Lawmakers on the Senate Finance Committee will likely vote Thursday on an amendment that would require employees to offer their workers health insurance.

The proposal, sponsored by Sens. John Kerry (D-Mass.) and Jeff Bingaman (D-N.M.), would mandate that large employers must insure their workers or pay a $750 fine for every full-time employee or $375 for every part-time employee without coverage. It would also prorate the fee based on the number of months an employee remained uninsured, and it would index that scale according to the Consumer Price Index starting in 2013.

Kerry and Bingaman's proposal would also scrap the Finance bill's "free rider" provision -- a fee on employers whose workers receive subsidies from the federal government.

Debate over the amendment on Thursday is likely to be thorny. A number of Democrats have long criticized Sen. Max Baucus' (D-Mont.) healthcare bill for its lack of strong employer mandate, insisting that its "free rider" provision could discourage firms from hiring low-income workers eligible for federal health insurance assistance.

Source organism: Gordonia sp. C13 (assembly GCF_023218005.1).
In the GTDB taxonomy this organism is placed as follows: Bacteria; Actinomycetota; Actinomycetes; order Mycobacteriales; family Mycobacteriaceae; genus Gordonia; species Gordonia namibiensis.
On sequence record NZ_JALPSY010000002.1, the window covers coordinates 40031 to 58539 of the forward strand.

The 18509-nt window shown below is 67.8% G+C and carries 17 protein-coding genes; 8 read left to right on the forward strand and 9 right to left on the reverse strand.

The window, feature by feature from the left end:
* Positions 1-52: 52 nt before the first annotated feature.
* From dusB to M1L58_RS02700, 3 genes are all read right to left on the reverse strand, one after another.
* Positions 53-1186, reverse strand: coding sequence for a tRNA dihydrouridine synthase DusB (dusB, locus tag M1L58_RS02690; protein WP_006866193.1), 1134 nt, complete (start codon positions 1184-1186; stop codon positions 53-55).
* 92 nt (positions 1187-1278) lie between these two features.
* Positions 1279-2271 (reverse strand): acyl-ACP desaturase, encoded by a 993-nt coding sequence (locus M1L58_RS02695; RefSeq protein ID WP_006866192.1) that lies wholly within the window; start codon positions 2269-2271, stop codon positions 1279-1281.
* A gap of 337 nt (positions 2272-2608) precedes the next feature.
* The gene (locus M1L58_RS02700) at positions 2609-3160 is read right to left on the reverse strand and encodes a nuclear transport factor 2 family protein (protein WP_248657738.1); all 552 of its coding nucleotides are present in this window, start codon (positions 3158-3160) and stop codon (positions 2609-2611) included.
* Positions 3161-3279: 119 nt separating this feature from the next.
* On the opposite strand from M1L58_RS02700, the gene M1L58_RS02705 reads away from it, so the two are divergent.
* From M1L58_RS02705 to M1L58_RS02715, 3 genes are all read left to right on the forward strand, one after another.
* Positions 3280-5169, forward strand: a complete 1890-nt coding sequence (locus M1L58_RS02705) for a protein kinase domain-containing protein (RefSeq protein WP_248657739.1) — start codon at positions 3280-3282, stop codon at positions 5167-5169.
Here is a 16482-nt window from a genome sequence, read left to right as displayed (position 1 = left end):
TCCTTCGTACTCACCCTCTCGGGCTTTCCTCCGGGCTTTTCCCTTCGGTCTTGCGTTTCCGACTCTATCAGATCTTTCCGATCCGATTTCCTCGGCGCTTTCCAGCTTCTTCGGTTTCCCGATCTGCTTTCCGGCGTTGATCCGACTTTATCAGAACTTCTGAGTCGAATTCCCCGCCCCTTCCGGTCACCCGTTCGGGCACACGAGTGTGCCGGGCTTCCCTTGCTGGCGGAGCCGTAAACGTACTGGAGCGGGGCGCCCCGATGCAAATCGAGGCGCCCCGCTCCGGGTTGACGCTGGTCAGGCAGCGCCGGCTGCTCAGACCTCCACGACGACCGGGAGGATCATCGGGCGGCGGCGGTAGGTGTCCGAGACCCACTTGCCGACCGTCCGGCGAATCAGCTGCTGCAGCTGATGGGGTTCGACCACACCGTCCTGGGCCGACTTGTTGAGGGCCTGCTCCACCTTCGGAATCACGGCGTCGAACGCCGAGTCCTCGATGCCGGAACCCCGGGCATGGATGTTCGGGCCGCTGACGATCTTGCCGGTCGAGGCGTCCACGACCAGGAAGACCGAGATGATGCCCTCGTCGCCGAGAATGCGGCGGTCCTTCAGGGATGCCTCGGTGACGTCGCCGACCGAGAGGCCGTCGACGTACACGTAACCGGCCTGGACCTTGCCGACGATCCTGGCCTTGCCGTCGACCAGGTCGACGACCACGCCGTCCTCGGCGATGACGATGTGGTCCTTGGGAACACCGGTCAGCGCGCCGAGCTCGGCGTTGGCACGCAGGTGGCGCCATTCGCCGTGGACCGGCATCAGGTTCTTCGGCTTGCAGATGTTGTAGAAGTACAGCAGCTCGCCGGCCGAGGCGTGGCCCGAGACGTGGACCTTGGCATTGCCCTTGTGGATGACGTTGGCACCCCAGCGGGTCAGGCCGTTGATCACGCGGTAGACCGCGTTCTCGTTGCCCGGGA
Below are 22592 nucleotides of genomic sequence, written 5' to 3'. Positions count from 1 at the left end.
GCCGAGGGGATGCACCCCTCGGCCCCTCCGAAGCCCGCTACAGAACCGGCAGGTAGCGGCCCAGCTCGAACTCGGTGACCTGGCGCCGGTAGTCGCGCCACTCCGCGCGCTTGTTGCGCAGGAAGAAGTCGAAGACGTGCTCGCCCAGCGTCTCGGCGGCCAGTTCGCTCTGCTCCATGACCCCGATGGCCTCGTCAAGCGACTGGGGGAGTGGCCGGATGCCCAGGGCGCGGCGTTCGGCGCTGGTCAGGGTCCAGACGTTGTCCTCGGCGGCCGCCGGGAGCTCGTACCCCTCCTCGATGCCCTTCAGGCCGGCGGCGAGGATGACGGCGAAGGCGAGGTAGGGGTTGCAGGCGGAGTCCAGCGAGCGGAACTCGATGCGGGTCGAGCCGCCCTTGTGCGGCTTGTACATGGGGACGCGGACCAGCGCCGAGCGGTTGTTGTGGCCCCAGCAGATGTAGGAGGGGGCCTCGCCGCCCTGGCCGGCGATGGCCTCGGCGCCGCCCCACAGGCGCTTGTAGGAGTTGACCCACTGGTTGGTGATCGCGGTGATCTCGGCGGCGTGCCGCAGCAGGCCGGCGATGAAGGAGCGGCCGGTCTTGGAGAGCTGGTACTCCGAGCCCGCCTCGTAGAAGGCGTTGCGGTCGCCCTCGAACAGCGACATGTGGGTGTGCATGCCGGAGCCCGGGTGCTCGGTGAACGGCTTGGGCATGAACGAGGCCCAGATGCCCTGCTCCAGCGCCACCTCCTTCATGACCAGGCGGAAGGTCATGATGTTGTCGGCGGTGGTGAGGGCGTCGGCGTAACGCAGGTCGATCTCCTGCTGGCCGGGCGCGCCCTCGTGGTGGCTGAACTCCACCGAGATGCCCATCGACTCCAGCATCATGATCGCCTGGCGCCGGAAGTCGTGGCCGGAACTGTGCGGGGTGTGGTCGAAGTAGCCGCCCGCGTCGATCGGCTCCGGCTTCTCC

But Republicans resist an employer mandate of any kind. Among other qualms, they seem to agree with the U.S. Chamber of Commerce's argument that any such requirement would impose hefty fees on small businesses that they cannot handle in the current economy.

Thursday's outcome, however, is perhaps only a preview of what is to come. The Senate Health, Education, Labor and Pensions Committee did include an employer mandate in its final reform bill. When the Finance Committee merges its effort with the HELP panel's work, the employer mandate question will come up once again.